Adam Arkapaw [cinematographer] on True Detective season 1 used lights when they needed to, but so many of the sets had the bulk of their lighting from practicals. And then sometimes he would hide LED strips under ledges or behind furniture to give definition.

Isometric floor plan of mayor’s office set in season 2 of “True Detective”. Courtesy of Alex DiGerlando.

Kirill: How would you compare working on a feature film and working on a season of a TV show? How different is the structure around you, the pace of the work, the budget perhaps?

Alex: My approach doesn’t change. I don’t make a distinction. My aesthetic and standards are the same for either. The challenge of TV requires a bit more stamina. You’re prepping so much more material.

I’ve worked in two television models. One is the more traditional model where every other week you get a new script and a new director, and you’re prepping the next episode while this one is shooting. And I find that to be a difficult way to work, and until I did that, I found myself being hard on production values of TV shows. Then I realized why sometimes TV shows don’t have the level of detail that I’m used to or interested in doing. You just don’t have the time.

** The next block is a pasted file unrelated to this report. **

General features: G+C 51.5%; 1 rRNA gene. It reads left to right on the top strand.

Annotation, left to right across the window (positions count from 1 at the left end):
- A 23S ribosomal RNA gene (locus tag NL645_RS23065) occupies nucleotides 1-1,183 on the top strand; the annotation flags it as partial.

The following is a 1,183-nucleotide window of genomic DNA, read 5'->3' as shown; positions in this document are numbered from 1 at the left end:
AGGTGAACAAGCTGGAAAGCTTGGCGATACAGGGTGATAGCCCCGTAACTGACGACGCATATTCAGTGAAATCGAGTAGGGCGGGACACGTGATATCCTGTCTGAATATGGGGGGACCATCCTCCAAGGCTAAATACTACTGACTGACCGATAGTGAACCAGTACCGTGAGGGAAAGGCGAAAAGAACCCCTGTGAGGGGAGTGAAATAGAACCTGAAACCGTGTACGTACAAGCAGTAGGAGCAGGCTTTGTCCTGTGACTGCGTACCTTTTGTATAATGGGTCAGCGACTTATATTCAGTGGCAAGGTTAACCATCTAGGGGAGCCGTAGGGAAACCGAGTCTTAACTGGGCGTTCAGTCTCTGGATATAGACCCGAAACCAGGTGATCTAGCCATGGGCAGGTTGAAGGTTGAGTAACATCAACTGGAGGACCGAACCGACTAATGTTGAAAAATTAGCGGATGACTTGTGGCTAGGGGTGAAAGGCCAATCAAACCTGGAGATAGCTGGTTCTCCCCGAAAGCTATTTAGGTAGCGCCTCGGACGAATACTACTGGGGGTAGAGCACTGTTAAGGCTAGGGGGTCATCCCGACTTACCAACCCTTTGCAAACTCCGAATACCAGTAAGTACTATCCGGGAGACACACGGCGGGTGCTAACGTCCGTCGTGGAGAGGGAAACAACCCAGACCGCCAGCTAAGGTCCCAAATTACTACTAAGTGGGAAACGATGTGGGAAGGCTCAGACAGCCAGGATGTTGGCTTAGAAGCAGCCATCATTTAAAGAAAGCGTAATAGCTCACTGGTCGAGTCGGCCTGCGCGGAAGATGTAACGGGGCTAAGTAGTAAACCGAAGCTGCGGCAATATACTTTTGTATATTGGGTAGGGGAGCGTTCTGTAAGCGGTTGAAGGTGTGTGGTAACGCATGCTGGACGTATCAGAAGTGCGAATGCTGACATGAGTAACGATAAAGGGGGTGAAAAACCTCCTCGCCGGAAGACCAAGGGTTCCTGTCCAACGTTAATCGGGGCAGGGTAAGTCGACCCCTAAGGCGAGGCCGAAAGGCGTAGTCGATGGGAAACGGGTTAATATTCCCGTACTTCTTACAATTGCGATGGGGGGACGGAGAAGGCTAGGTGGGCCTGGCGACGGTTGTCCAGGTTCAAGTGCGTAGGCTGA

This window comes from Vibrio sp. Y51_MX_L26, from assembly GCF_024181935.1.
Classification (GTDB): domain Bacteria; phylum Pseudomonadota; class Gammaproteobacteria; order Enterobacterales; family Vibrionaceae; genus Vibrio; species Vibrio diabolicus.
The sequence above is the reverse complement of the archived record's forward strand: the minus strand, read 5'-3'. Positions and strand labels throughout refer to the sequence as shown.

On season 1 of “True Detective” we had one director for the whole time, and for the most part we had the whole script. So we basically prepped it like one giant movie. It was also the same cinematographer, same AD [assistant director], same costume designer – it really was a very long movie. Season 2 of “True Detective” was mostly an all new crew, with a handful of us that were carried over from the first season.

Nic Pizzolatto was the show-runner in a more pure way on season 2, because he didn’t have a director that was doing the whole thing with him. He was the constant creative person that I would check in with, but then every couple of weeks I had a new director to go out scouting with, to show the locations to; to troubleshoot their concerns. In that model I spent a lot less time on set while we were shooting, and a lot less time preparing sets before shooting, because I was already on to the next thing.